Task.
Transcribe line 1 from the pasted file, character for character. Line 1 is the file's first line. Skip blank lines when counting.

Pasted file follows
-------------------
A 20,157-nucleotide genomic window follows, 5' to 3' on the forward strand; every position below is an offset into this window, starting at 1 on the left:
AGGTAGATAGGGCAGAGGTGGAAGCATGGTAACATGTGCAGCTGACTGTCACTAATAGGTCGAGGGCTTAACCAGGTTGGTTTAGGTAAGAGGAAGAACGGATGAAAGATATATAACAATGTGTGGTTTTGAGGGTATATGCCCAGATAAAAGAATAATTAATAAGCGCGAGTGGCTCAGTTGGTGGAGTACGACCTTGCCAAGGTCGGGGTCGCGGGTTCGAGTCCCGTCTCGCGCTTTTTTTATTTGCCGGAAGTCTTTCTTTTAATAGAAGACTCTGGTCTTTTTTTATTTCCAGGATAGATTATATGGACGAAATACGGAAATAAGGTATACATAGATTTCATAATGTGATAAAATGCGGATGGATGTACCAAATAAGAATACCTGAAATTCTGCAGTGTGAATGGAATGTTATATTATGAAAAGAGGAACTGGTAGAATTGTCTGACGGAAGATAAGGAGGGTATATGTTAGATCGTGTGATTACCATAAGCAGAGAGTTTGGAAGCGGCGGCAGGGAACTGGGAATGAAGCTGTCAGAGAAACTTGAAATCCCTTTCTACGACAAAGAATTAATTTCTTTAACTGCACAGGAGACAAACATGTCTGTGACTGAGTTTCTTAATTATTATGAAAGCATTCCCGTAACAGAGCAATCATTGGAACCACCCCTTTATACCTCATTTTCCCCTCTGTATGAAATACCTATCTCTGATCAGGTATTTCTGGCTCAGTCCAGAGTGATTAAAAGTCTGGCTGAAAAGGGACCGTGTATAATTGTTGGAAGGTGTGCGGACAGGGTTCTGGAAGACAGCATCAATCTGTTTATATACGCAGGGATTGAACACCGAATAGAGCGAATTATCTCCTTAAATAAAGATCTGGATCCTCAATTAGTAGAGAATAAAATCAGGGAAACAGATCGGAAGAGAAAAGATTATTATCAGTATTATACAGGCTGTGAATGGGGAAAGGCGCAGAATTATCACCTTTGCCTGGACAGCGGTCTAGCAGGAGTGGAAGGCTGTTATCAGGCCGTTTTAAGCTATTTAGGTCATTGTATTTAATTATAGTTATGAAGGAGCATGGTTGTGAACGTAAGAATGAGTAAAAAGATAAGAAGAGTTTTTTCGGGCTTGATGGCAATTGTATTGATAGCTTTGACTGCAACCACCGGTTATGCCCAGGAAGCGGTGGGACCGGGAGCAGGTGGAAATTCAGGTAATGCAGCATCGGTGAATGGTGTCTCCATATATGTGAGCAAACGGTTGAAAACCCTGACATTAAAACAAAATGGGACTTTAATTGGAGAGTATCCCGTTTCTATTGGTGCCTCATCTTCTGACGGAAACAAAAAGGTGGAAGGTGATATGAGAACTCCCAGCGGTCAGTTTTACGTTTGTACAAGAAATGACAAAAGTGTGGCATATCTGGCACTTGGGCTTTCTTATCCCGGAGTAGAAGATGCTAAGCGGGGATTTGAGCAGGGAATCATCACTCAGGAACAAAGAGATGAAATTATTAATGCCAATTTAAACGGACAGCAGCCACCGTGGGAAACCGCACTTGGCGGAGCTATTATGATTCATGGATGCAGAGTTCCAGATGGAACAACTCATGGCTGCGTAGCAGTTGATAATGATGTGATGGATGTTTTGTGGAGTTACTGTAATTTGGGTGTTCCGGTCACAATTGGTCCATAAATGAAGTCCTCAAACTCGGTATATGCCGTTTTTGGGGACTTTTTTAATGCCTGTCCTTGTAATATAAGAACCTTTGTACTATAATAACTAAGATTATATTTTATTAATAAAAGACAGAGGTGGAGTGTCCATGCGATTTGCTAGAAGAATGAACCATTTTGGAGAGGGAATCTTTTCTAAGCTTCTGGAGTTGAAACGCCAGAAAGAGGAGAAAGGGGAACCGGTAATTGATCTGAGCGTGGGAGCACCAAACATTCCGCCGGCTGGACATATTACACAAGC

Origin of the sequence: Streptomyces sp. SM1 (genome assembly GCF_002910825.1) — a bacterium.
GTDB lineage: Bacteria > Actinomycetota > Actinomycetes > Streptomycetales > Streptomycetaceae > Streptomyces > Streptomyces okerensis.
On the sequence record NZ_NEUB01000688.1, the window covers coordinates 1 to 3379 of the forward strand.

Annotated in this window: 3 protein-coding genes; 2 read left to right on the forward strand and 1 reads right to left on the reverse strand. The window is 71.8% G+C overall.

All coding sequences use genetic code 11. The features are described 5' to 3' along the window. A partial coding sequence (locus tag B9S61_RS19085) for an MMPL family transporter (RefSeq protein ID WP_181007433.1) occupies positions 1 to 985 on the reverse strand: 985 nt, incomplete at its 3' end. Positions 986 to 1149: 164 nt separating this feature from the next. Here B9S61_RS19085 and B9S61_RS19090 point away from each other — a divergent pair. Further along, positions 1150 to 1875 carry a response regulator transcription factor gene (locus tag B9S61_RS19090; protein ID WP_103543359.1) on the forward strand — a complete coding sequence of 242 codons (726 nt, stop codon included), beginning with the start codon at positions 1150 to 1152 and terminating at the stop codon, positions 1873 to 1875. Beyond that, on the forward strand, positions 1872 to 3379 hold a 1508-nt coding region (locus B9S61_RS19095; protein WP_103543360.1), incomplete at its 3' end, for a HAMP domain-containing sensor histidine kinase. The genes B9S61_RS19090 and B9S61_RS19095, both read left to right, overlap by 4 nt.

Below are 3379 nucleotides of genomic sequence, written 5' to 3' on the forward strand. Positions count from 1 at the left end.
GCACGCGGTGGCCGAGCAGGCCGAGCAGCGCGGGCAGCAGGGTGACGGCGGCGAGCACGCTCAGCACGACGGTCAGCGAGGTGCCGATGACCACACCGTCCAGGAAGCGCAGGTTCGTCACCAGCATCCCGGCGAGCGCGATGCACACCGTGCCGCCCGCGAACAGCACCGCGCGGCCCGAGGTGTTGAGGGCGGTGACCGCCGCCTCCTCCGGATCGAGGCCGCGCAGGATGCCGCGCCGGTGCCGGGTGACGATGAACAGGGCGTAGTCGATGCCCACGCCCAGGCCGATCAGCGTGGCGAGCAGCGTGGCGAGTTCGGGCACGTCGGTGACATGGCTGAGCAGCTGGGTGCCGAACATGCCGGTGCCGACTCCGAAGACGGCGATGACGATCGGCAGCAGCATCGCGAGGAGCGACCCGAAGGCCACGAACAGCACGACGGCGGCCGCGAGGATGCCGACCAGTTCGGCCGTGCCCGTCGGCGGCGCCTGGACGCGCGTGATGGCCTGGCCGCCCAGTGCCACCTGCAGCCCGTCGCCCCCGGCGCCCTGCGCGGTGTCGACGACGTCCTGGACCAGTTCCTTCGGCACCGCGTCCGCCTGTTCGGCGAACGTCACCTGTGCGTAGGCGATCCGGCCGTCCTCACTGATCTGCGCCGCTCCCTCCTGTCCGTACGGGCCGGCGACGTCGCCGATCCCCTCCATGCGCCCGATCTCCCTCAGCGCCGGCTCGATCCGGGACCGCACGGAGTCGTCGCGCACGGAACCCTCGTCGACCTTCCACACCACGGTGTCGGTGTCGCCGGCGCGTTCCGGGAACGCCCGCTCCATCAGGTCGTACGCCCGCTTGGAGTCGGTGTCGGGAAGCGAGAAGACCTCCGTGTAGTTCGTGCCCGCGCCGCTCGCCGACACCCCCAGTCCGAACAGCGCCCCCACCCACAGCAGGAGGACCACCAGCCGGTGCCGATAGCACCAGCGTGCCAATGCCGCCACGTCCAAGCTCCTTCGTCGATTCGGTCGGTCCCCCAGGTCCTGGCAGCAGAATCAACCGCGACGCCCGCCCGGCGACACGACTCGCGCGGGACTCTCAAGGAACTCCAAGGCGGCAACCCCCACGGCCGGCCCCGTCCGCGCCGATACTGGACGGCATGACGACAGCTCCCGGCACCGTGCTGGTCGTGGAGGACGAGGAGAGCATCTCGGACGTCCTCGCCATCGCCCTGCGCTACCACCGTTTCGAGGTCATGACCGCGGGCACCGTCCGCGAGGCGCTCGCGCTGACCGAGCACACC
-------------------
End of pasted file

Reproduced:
A 20,157-nucleotide genomic window follows, 5' to 3' on the forward strand; every position below is an offset into this window, starting at 1 on the left: